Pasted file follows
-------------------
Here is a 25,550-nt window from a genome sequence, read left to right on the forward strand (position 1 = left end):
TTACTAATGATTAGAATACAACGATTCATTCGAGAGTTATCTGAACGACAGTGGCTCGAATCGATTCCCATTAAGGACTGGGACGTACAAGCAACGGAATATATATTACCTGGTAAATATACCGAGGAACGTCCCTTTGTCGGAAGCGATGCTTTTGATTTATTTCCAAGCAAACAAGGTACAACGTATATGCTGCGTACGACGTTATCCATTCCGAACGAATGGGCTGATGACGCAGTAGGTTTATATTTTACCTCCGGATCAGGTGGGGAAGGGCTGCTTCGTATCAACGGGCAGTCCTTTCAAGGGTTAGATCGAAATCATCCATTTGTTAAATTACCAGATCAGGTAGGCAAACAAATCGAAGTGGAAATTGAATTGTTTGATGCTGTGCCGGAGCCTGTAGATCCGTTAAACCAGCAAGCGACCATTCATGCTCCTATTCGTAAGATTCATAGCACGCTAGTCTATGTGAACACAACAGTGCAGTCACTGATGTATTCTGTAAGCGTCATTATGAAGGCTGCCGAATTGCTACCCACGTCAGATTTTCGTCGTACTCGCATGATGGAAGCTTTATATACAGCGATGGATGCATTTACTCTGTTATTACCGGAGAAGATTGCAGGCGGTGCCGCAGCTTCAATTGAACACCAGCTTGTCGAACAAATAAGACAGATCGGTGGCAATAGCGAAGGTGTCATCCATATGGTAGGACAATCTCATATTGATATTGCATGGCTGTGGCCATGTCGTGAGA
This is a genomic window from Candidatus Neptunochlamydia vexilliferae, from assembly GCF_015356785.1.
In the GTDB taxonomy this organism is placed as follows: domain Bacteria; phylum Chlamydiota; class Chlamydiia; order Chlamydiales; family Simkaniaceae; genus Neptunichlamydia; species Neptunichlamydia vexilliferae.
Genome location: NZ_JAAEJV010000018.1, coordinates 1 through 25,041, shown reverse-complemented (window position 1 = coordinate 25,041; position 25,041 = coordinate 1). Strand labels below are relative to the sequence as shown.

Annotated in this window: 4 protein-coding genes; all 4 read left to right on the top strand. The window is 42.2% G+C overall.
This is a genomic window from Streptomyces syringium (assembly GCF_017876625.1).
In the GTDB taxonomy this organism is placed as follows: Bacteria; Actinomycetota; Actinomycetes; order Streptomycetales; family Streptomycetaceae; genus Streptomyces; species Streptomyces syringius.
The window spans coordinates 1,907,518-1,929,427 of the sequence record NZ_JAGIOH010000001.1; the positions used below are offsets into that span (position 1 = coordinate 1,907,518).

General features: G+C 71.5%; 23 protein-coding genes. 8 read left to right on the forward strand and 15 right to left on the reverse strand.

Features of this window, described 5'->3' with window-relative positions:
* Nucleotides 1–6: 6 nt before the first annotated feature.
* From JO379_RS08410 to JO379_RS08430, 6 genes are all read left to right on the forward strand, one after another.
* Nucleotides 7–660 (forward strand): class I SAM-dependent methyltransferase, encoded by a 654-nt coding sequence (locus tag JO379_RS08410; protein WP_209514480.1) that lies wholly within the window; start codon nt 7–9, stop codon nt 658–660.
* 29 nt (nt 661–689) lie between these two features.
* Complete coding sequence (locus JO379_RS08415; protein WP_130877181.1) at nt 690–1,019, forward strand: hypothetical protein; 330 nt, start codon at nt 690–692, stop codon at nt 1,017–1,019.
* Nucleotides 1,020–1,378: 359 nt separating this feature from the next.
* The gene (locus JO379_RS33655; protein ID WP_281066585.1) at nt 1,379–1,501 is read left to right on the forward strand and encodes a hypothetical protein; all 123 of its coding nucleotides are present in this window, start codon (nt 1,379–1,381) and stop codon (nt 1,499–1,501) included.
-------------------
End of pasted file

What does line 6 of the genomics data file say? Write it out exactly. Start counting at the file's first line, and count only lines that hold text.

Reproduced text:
Annotated in this window: 4 protein-coding genes; all 4 read left to right on the top strand. The window is 42.2% G+C overall.